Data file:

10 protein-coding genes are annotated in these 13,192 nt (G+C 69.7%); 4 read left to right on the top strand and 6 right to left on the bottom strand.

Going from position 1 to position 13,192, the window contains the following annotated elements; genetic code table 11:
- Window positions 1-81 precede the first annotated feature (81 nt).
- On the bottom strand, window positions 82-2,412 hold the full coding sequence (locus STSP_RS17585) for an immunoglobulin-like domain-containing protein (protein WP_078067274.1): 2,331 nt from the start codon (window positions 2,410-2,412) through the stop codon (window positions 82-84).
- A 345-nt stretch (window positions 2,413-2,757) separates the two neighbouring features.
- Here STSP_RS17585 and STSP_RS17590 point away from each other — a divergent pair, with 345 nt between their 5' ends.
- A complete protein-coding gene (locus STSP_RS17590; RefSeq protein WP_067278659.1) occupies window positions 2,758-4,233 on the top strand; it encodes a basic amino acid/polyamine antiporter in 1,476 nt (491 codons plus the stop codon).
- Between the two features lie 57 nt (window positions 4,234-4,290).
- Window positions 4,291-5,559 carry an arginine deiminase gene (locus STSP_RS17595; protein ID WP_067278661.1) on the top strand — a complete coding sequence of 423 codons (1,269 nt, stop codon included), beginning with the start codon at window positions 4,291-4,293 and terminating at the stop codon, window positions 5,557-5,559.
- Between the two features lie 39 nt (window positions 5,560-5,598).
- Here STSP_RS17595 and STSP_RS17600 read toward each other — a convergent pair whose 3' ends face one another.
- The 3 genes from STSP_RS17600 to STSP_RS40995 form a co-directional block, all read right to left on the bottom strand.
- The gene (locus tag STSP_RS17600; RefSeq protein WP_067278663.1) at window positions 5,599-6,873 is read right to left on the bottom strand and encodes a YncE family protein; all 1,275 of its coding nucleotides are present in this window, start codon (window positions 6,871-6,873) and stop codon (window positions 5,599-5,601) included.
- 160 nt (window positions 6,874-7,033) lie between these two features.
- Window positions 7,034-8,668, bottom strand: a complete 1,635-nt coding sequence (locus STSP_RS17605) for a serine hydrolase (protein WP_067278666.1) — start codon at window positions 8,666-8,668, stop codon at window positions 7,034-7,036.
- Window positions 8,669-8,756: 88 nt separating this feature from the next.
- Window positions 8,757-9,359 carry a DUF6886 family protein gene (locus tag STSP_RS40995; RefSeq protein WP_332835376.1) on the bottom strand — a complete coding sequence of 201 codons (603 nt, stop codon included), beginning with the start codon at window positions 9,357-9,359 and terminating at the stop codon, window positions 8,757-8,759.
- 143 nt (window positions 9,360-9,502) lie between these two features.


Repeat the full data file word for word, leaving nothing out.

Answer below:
10 protein-coding genes are annotated in these 13,192 nt (G+C 69.7%); 4 read left to right on the top strand and 6 right to left on the bottom strand.

Going from position 1 to position 13,192, the window contains the following annotated elements; genetic code table 11:
- Window positions 1-81 precede the first annotated feature (81 nt).
- On the bottom strand, window positions 82-2,412 hold the full coding sequence (locus STSP_RS17585) for an immunoglobulin-like domain-containing protein (protein WP_078067274.1): 2,331 nt from the start codon (window positions 2,410-2,412) through the stop codon (window positions 82-84).
- A 345-nt stretch (window positions 2,413-2,757) separates the two neighbouring features.
- Here STSP_RS17585 and STSP_RS17590 point away from each other — a divergent pair, with 345 nt between their 5' ends.
- A complete protein-coding gene (locus STSP_RS17590; RefSeq protein WP_067278659.1) occupies window positions 2,758-4,233 on the top strand; it encodes a basic amino acid/polyamine antiporter in 1,476 nt (491 codons plus the stop codon).
- Between the two features lie 57 nt (window positions 4,234-4,290).
- Window positions 4,291-5,559 carry an arginine deiminase gene (locus STSP_RS17595; protein ID WP_067278661.1) on the top strand — a complete coding sequence of 423 codons (1,269 nt, stop codon included), beginning with the start codon at window positions 4,291-4,293 and terminating at the stop codon, window positions 5,557-5,559.
- Between the two features lie 39 nt (window positions 5,560-5,598).
- Here STSP_RS17595 and STSP_RS17600 read toward each other — a convergent pair whose 3' ends face one another.
- The 3 genes from STSP_RS17600 to STSP_RS40995 form a co-directional block, all read right to left on the bottom strand.
- The gene (locus tag STSP_RS17600; RefSeq protein WP_067278663.1) at window positions 5,599-6,873 is read right to left on the bottom strand and encodes a YncE family protein; all 1,275 of its coding nucleotides are present in this window, start codon (window positions 6,871-6,873) and stop codon (window positions 5,599-5,601) included.
- 160 nt (window positions 6,874-7,033) lie between these two features.
- Window positions 7,034-8,668, bottom strand: a complete 1,635-nt coding sequence (locus STSP_RS17605) for a serine hydrolase (protein WP_067278666.1) — start codon at window positions 8,666-8,668, stop codon at window positions 7,034-7,036.
- Window positions 8,669-8,756: 88 nt separating this feature from the next.
- Window positions 8,757-9,359 carry a DUF6886 family protein gene (locus tag STSP_RS40995; RefSeq protein WP_332835376.1) on the bottom strand — a complete coding sequence of 201 codons (603 nt, stop codon included), beginning with the start codon at window positions 9,357-9,359 and terminating at the stop codon, window positions 8,757-8,759.
- 143 nt (window positions 9,360-9,502) lie between these two features.